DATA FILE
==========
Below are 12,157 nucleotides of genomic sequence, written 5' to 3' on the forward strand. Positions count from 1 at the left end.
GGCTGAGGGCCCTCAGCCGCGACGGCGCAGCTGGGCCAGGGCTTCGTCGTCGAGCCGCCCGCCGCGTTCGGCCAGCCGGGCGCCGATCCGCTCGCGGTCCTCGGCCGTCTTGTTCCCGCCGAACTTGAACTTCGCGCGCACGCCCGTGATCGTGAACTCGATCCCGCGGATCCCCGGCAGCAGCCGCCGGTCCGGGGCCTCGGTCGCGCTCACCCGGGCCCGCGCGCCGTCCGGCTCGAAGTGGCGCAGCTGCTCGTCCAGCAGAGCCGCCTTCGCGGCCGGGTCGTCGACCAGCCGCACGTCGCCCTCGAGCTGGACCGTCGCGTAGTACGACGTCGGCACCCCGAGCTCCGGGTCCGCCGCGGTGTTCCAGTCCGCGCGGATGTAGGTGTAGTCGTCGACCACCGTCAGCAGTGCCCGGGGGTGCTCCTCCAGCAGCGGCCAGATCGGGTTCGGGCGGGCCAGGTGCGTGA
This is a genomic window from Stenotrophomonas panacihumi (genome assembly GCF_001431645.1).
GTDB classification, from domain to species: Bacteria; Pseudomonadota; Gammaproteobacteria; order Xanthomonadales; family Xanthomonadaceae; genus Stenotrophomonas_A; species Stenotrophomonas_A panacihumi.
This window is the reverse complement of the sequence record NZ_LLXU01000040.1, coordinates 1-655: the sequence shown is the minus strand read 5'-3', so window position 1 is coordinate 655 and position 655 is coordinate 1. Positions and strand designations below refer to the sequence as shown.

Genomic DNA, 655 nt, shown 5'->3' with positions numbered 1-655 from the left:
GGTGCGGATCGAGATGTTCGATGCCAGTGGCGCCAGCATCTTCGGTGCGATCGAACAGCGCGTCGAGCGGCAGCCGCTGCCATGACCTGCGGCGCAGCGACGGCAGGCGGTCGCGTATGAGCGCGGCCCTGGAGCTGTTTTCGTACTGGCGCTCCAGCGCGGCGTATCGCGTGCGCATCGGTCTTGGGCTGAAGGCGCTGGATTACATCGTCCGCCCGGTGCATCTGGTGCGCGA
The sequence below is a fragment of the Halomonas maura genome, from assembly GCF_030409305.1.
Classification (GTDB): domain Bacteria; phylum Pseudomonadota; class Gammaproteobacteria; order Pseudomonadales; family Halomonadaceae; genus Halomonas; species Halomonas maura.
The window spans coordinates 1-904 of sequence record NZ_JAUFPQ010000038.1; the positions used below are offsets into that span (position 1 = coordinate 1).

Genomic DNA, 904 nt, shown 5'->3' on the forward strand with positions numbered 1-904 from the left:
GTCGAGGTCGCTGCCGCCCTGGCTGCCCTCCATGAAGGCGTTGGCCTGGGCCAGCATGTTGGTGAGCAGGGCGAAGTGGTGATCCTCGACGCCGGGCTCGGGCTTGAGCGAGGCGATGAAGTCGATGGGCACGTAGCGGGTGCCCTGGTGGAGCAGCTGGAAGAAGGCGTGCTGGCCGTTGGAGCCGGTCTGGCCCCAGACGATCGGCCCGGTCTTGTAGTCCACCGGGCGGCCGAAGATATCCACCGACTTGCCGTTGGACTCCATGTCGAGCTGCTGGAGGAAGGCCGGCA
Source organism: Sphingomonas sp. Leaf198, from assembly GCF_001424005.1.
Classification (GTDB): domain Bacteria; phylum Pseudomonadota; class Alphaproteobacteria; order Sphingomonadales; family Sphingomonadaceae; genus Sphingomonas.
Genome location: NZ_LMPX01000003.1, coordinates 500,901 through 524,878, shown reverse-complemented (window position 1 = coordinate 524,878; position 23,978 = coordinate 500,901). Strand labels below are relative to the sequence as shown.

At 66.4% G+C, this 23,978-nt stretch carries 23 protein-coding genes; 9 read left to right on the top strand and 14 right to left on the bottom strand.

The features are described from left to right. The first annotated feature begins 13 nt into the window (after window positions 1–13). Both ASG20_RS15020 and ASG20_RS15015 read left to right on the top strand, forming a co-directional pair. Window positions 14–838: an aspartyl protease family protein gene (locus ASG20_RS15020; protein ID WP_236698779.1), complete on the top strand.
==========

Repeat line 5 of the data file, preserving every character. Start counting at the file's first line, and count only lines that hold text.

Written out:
This window is the reverse complement of the sequence record NZ_LLXU01000040.1, coordinates 1-655: the sequence shown is the minus strand read 5'-3', so window position 1 is coordinate 655 and position 655 is coordinate 1. Positions and strand designations below refer to the sequence as shown.